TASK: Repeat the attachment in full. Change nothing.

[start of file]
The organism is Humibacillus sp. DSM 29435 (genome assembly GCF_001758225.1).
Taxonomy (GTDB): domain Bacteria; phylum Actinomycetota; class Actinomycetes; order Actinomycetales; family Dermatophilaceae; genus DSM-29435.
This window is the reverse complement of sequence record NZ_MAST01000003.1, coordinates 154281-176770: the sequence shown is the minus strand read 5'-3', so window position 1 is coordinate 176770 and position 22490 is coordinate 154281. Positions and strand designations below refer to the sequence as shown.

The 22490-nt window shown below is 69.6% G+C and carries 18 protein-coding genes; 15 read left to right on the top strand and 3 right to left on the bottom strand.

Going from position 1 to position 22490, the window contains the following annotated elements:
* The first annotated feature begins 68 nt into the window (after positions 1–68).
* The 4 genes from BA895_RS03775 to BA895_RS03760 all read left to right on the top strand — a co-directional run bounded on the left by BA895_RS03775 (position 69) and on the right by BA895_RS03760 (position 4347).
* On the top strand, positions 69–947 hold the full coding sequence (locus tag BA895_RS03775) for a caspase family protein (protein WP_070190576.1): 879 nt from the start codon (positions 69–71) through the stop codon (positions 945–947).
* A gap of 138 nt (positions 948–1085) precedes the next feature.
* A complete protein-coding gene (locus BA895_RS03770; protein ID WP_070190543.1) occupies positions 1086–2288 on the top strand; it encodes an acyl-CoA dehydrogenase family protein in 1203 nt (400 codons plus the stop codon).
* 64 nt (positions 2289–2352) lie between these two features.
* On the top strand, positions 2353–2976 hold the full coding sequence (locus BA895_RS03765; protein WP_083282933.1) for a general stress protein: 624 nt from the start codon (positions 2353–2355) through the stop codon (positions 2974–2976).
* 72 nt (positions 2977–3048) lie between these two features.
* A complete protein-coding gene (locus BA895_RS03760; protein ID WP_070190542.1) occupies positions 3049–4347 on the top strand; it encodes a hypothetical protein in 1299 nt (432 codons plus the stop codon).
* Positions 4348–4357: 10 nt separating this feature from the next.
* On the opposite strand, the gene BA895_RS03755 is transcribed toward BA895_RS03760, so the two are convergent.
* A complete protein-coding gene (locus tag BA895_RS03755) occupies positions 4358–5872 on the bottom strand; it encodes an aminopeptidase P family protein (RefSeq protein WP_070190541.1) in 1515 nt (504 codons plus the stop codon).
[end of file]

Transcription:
The organism is Humibacillus sp. DSM 29435 (genome assembly GCF_001758225.1).
Taxonomy (GTDB): domain Bacteria; phylum Actinomycetota; class Actinomycetes; order Actinomycetales; family Dermatophilaceae; genus DSM-29435.
This window is the reverse complement of sequence record NZ_MAST01000003.1, coordinates 154281-176770: the sequence shown is the minus strand read 5'-3', so window position 1 is coordinate 176770 and position 22490 is coordinate 154281. Positions and strand designations below refer to the sequence as shown.

The 22490-nt window shown below is 69.6% G+C and carries 18 protein-coding genes; 15 read left to right on the top strand and 3 right to left on the bottom strand.

Going from position 1 to position 22490, the window contains the following annotated elements:
* The first annotated feature begins 68 nt into the window (after positions 1–68).
* The 4 genes from BA895_RS03775 to BA895_RS03760 all read left to right on the top strand — a co-directional run bounded on the left by BA895_RS03775 (position 69) and on the right by BA895_RS03760 (position 4347).
* On the top strand, positions 69–947 hold the full coding sequence (locus tag BA895_RS03775) for a caspase family protein (protein WP_070190576.1): 879 nt from the start codon (positions 69–71) through the stop codon (positions 945–947).
* A gap of 138 nt (positions 948–1085) precedes the next feature.
* A complete protein-coding gene (locus BA895_RS03770; protein ID WP_070190543.1) occupies positions 1086–2288 on the top strand; it encodes an acyl-CoA dehydrogenase family protein in 1203 nt (400 codons plus the stop codon).
* 64 nt (positions 2289–2352) lie between these two features.
* On the top strand, positions 2353–2976 hold the full coding sequence (locus BA895_RS03765; protein WP_083282933.1) for a general stress protein: 624 nt from the start codon (positions 2353–2355) through the stop codon (positions 2974–2976).
* 72 nt (positions 2977–3048) lie between these two features.
* A complete protein-coding gene (locus BA895_RS03760; protein ID WP_070190542.1) occupies positions 3049–4347 on the top strand; it encodes a hypothetical protein in 1299 nt (432 codons plus the stop codon).
* Positions 4348–4357: 10 nt separating this feature from the next.
* On the opposite strand, the gene BA895_RS03755 is transcribed toward BA895_RS03760, so the two are convergent.
* A complete protein-coding gene (locus tag BA895_RS03755) occupies positions 4358–5872 on the bottom strand; it encodes an aminopeptidase P family protein (RefSeq protein WP_070190541.1) in 1515 nt (504 codons plus the stop codon).